Adversity Pushes Southern Thais Toward Alternative Industries

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Using simple tools found in their homes, villagers catch shellfish in the Saiburi River in Yala province’s Raman district, May 9, 2016. [Nasueroh/BenarNews]


Baan Janan villagers prepare a net to catch shrimp and fish in the Pattani River in Muang district, Yala province, May 9, 2016. [Nasueroh/BenarNews]


Drought conditions have reduced water levels in the Pattani River. [Nasueroh/BenarNews]


Women and children cut Garcinia oranges and dry them to sell in Yala province’s Yaha district, May 9, 2016. [Nasueroh/BenarNews]


A man in Yaha district dries fruit to supplement his income from tapping rubber, May 9, 2016. [Nasueroh/BenarNews]


Women and children in Yaha crack betel nuts and dry them for sale, May 9, 2016. [Nasueroh/BenarNews]

As rubber prices slump and drought drives river levels to their lowest in years, villagers in Thailand’s Deep South are creating opportunities to dip in and harvest the sea’s bounty. Others choose to pick, crack and dry betel nuts and some pick, cut and dry Garcinia oranges (asam gelugur) to sell at markets.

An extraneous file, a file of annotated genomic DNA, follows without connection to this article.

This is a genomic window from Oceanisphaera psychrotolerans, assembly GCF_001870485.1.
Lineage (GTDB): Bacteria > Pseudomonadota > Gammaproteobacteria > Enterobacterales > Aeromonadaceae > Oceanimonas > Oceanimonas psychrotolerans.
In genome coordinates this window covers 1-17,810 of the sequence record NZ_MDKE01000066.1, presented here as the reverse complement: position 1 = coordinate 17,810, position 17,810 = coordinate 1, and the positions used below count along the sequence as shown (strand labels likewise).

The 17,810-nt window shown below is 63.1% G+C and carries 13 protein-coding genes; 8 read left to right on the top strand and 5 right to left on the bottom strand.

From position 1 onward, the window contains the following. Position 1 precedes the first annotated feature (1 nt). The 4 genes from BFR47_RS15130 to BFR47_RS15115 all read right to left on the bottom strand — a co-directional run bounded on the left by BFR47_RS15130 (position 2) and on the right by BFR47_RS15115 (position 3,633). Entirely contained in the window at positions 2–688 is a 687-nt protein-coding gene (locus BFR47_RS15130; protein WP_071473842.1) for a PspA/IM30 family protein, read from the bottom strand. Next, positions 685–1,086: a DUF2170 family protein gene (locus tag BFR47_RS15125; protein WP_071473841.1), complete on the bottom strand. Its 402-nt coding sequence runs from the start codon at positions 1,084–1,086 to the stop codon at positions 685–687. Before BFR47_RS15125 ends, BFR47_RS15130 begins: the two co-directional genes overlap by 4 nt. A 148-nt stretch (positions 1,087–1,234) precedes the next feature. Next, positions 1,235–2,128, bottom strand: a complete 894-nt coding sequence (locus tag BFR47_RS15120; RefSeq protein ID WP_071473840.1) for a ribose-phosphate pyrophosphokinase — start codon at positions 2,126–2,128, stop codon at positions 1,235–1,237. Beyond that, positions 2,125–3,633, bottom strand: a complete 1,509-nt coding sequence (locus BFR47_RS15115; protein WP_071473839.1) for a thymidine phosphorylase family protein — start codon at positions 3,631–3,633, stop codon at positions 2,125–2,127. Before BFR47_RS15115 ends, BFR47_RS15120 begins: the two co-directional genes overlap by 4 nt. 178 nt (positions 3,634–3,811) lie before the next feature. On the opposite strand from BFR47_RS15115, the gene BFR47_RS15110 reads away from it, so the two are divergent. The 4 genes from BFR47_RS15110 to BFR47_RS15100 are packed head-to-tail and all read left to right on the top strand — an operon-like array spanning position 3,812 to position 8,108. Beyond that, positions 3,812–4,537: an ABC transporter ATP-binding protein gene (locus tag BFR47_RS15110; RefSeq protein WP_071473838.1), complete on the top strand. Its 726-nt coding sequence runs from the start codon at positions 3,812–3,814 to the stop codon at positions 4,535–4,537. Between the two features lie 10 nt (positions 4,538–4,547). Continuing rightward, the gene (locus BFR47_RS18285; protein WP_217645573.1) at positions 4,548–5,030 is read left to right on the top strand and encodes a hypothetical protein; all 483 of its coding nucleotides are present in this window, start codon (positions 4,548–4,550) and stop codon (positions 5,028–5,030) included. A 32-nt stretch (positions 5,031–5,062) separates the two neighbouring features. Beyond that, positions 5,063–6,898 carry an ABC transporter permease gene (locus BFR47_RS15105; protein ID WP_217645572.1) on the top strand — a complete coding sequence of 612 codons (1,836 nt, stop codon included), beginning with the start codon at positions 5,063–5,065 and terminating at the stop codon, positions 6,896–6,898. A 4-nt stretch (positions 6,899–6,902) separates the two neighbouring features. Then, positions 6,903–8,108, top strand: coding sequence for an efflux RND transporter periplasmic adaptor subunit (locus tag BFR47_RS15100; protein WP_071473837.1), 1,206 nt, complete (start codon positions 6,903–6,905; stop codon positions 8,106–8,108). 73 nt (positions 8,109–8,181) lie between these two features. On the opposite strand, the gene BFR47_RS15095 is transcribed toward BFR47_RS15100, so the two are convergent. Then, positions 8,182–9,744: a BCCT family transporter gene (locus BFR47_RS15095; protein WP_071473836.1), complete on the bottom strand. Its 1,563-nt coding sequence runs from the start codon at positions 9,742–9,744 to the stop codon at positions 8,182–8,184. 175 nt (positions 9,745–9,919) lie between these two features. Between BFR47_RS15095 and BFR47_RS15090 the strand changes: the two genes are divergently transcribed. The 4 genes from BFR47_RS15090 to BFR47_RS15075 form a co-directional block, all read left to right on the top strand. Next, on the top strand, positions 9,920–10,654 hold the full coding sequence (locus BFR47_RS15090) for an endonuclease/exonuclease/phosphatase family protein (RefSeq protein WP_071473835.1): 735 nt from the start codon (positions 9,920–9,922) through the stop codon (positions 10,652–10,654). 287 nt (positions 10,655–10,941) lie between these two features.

“The drought reduces water to the bottom ground. Villagers can make additional income from simply walking into the river and catching small shrimp, fish and shellfish after returning home from rubber tapping. Each family can catch about seven to nine pounds each day and sell at the market for $1.36 per pound which is considered a good price. That can reduce the problem of insufficient income to feed the family,” Muhammadyakee Useng, a villager in Muang district of Yala province, told BenarNews.

Masuena Manahing said as rubber prices drop, people must find ways to make extra income. “Doing something to earn some money is better than doing nothing,” she said.

“Most men will go out to pick betel nuts and Garcinia (local orange from the area) and bring home for their women and children to crack, cut in halves to dry and sell as dried fruit. The income will be split among us all.”


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